Mix'n'match Shimano rear derailleur - XTR, XT and Zee

Mix'n'match Shimano rear derailleur - XTR, XT and Zee - 229g total weight

I needed a clutch derailleur to go 1x for my Trance X 29er build.  I raided my derailleur spare parts bin and came up with this franken-derailleur:

  • XTR M980 link, top knuckle and parallelogram;
  • XT clutch mechanism from XT Shadow Plus rear derailleur (not sure on exact model);
  • short cage from 10 speed Zee rear derailleur.

Total weight: 229g.


I needed a rear derailleur in a hurry and this certainly beat running down to the LBS.

There is, however, another perfectly sensible reason (at least for the Zee bit of this derailleur) and that is: you can't buy a lightweight Shimano clutch rear derailleur with a short cage.  The only short cage options are Zee and Saint (both about 270g).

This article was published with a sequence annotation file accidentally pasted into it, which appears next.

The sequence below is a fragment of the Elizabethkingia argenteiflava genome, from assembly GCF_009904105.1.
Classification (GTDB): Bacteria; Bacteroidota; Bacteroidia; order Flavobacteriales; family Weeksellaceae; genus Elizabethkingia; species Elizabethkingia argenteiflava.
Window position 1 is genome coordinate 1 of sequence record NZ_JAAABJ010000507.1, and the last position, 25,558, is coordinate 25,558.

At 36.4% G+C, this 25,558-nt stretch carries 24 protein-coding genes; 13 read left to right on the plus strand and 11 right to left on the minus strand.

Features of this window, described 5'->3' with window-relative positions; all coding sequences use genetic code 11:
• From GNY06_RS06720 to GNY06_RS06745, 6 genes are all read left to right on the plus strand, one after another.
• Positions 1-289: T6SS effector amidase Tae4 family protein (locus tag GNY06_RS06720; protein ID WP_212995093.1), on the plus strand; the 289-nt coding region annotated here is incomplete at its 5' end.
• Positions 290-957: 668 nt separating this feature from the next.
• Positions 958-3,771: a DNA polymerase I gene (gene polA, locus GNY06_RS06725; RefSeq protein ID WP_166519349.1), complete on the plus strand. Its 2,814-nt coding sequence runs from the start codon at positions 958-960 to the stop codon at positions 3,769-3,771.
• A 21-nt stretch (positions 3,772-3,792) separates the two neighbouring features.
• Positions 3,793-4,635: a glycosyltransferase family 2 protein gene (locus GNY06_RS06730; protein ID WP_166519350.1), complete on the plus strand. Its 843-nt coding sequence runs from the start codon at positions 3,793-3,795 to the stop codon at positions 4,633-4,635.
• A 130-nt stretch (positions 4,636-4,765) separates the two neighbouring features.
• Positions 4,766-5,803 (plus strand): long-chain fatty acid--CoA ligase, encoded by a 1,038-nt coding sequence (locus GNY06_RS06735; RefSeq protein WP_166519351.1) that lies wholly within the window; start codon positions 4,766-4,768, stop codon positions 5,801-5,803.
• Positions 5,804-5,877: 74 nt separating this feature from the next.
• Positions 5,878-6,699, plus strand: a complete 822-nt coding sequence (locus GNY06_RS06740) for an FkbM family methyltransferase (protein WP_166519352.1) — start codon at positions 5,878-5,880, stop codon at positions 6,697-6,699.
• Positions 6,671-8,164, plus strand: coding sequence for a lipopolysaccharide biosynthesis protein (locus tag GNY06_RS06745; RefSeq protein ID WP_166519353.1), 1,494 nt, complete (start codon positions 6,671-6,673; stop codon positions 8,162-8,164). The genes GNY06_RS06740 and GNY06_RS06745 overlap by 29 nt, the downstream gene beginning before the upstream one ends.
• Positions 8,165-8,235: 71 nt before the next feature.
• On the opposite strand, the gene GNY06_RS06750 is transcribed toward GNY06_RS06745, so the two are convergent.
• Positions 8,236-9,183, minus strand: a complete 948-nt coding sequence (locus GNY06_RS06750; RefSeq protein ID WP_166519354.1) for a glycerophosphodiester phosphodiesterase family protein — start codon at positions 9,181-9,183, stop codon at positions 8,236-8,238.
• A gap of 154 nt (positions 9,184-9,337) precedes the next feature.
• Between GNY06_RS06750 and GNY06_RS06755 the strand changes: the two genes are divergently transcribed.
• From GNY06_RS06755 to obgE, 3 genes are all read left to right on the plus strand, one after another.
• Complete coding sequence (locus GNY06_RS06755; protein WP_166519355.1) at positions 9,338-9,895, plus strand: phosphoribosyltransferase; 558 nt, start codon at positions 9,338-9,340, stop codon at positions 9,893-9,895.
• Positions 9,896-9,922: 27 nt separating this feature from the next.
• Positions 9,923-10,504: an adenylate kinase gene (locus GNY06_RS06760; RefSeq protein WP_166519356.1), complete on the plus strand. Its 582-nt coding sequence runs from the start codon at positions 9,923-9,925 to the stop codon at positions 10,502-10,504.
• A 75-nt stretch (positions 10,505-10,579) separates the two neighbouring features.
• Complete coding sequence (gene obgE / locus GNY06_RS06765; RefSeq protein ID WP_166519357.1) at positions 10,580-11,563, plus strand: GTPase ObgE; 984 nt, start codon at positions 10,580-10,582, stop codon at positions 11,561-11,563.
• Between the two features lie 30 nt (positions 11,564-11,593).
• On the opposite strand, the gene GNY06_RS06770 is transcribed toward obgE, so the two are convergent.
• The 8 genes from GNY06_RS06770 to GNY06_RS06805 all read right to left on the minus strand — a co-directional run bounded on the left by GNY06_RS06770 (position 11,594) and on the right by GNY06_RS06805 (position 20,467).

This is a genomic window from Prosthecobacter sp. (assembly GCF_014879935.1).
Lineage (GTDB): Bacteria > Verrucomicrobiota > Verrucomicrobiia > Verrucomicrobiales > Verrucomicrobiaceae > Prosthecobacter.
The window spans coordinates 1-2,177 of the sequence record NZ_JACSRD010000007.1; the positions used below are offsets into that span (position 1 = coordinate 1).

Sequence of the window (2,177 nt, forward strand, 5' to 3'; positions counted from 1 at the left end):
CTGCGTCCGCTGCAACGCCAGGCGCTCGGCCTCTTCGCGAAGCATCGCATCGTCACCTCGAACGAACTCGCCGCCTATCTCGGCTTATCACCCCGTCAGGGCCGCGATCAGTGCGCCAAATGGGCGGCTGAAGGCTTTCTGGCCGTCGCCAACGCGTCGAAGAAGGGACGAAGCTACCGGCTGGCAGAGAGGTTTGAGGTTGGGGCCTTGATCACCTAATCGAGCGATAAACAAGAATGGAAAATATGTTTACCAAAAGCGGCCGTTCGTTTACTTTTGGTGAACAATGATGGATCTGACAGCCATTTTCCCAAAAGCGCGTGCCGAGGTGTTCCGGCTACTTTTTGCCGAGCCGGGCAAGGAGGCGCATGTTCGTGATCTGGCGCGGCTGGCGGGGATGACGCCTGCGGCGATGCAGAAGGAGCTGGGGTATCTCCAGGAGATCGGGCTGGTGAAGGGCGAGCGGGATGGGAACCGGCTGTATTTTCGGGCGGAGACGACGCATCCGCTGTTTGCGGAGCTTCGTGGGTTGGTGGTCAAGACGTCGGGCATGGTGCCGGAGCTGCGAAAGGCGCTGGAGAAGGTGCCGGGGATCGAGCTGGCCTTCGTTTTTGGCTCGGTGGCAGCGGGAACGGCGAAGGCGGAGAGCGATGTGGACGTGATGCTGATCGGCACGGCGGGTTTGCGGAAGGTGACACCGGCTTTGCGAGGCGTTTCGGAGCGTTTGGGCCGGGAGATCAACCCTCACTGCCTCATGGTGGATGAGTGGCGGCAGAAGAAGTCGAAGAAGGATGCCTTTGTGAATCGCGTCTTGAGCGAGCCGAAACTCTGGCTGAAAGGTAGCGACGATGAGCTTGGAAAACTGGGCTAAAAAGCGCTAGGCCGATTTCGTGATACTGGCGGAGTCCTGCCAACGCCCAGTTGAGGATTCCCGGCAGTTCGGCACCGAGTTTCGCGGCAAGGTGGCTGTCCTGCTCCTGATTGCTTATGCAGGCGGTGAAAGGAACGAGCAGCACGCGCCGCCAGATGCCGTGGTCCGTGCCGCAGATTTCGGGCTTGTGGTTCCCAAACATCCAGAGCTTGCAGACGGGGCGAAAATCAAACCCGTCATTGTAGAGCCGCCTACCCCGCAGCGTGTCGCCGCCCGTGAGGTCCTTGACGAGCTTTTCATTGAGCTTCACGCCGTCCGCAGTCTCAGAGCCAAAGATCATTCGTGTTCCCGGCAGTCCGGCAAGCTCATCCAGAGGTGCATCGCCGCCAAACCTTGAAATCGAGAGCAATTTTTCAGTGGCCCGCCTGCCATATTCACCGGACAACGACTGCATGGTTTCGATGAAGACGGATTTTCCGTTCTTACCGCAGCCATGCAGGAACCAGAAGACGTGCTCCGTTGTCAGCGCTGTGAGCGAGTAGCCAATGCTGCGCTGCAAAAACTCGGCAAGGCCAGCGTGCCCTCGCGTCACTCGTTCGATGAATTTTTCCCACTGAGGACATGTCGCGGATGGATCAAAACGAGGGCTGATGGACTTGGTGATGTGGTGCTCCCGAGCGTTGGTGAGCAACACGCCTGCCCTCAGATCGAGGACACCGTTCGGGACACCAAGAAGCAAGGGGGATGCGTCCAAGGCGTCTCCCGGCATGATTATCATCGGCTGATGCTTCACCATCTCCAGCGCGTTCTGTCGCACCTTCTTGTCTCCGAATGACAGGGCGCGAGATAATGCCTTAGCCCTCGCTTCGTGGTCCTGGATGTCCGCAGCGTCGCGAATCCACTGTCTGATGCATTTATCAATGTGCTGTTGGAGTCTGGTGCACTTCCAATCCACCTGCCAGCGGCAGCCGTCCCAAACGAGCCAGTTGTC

By why run a short cage? 

Well, you want to run the shortest cage you can get away with.  That way the derailleur is tucked up as much as possible.  You also get to run a shorter chain.

But can I use a big cluster?

Surprisingly yes.  The short cage is good for 29t capacity.  That means on a 1x system you can use up to an 11-40T cassette.  That's what I've got on in the picture.

Related articles:

Shimano XTR 11 speed rear derailleur - M9000

Quick facts:

Shimano XTR Di2 M9050 11 speed rear derailleur

This has got to be one of the most expensive rear derailleurs you can hang off the back of your MTB (and part of the super expensive XTR Di2 group).

Shimano XTR RD-M980 10 speed rear derailleur

Weight: 180g for long cage (SGS) version.

Shimano Zee Rear Derailleur

Comes in two different versions:

Fixing a twisted rear derailleur

If you ride off-road its almost inevitable that at some stage you'll damage your rear derailleur. Bending it back into shape can be a little tricky. I have used the approach outlined below with good results:

Shimano derailleur spare parts